And Abu Dhabi joins the race
THE roar of the Formula One (F1) engines is being heard loud and clear across the Middle East as F1 supremo Bernie Ecclestone and his troupe take advantage of the Middle East’s obsession with fast cars.
In just three short years the region has seen a major influx of visitors due to the advent of F1, first in Bahrain and now in Abu Dhabi. The UAE capital will host the first of seven races in 2009 on a track as yet under construction at its Yas island.
So will two races in the same region would split the tourist influx? Not really, say most of the people associated with the sport, including Martin Whittaker, general manager, Bahrain International Circuit, who expects that the two Middle Eastern races will take place at opposite ends of the racing calendar.
Bahrain has just extended its contract to host the F1 well into the next decade.
“The addition of Abu Dhabi is great news for the Middle East. It increases the awareness of the sport in the region, and increases the fan base. If 50 per cent of the people who have turned up to witness the launch of the Abu Dhabi Grand Prix come to Bahrain on April 15, it’s great news. Two races in the region is like getting two bites of the same cherry,” Whitaker says.
The talk of F1 and what it has can do to the tourism industry in the region has been going on since the first F1 race in 2003. So far only Bahrain can provide concrete data: last year’s race yielded almost $400 million dollars in terms of economic development for the kingdom, he says.
Beyond the money, for Abu Dhabi, like for Bahrain, hosting a race means more general awareness. Khaldoon Al Mubarak, chairman of the Abu Dhabi Executive Affairs Authority says they are only looking at raising Abu Dhabi’s profile, not just within the Middle East but also the world. When one talks about UAE, Dubai has always been the center of attention. By grabbing the second grand prix race in the region, Abu Dhabi has pipped it’s fellow emirate to the post. Dubai too has a full-fledged F1 track, but sources in the UAE capital say that Ecclestone felt Abu Dhabi was a better place to stage the race.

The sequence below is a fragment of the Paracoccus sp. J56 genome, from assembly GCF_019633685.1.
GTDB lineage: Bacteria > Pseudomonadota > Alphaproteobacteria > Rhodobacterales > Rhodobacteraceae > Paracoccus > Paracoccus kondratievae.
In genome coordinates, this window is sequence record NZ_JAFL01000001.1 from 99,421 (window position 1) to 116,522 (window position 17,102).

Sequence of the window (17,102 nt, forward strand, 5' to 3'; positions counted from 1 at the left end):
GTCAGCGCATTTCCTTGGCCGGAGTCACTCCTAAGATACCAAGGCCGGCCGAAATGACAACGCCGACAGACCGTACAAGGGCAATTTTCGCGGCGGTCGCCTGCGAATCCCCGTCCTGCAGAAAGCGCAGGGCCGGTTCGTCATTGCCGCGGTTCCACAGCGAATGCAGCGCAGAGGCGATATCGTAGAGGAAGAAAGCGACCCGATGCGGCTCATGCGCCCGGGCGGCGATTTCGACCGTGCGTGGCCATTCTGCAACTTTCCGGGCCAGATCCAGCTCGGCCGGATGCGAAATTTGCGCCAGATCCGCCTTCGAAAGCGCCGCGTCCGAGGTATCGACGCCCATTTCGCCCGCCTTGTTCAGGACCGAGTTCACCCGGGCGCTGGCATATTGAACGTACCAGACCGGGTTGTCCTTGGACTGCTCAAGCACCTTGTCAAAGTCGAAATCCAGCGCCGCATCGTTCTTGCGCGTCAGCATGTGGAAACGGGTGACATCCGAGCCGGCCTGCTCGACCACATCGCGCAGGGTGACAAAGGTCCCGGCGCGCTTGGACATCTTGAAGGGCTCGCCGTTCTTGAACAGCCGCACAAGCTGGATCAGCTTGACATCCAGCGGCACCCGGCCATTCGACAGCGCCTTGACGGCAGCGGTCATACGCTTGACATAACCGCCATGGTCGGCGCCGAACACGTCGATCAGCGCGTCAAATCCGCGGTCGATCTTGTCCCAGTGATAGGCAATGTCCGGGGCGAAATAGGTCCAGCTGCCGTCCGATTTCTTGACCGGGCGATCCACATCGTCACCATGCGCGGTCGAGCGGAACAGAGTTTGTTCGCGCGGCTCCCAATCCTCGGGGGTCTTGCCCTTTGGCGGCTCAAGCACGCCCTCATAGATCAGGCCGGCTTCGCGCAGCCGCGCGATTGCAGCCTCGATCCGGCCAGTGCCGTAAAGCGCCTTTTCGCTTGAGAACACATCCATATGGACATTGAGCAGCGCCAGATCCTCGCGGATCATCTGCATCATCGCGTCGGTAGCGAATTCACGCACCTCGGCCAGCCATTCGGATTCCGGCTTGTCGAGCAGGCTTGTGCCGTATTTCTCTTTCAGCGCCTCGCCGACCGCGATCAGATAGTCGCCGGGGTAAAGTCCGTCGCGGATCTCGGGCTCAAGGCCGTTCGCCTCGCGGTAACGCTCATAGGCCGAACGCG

The largest of the UAE’s seven emirates, Abu Dhabi has over 200 natural islands and perhaps some of the most untouched beaches in the world. The Yas Island, which is a natural leisure island, has been chosen for the construction of the circuit. With Etihad Airways and the Abu Dhabi International Airport providing easy connectivity, the emirate is only looking at a strong growth in terms of tourism.
As Al Mubarak says, “Abu Dhabi will bring its own unique culture, landscape and fans to the F1 experience. The track design alone is an indication of the visionary approach we are taking and I am confident we will deliver something truly special. Spectators will enjoy high speed action played out on three distinct sections of the 5.6km circuit, including high speed areas ending in tight overtaking turns, a street section and a marina section. Each section of the circuit combines to deliver an unrivalled viewing experience.”
The circuit is not only unique in the region but in the world. It is sure to give the motor sports enthusiasts a good feel of the best that both Abu Dhabi and the sport have to offer.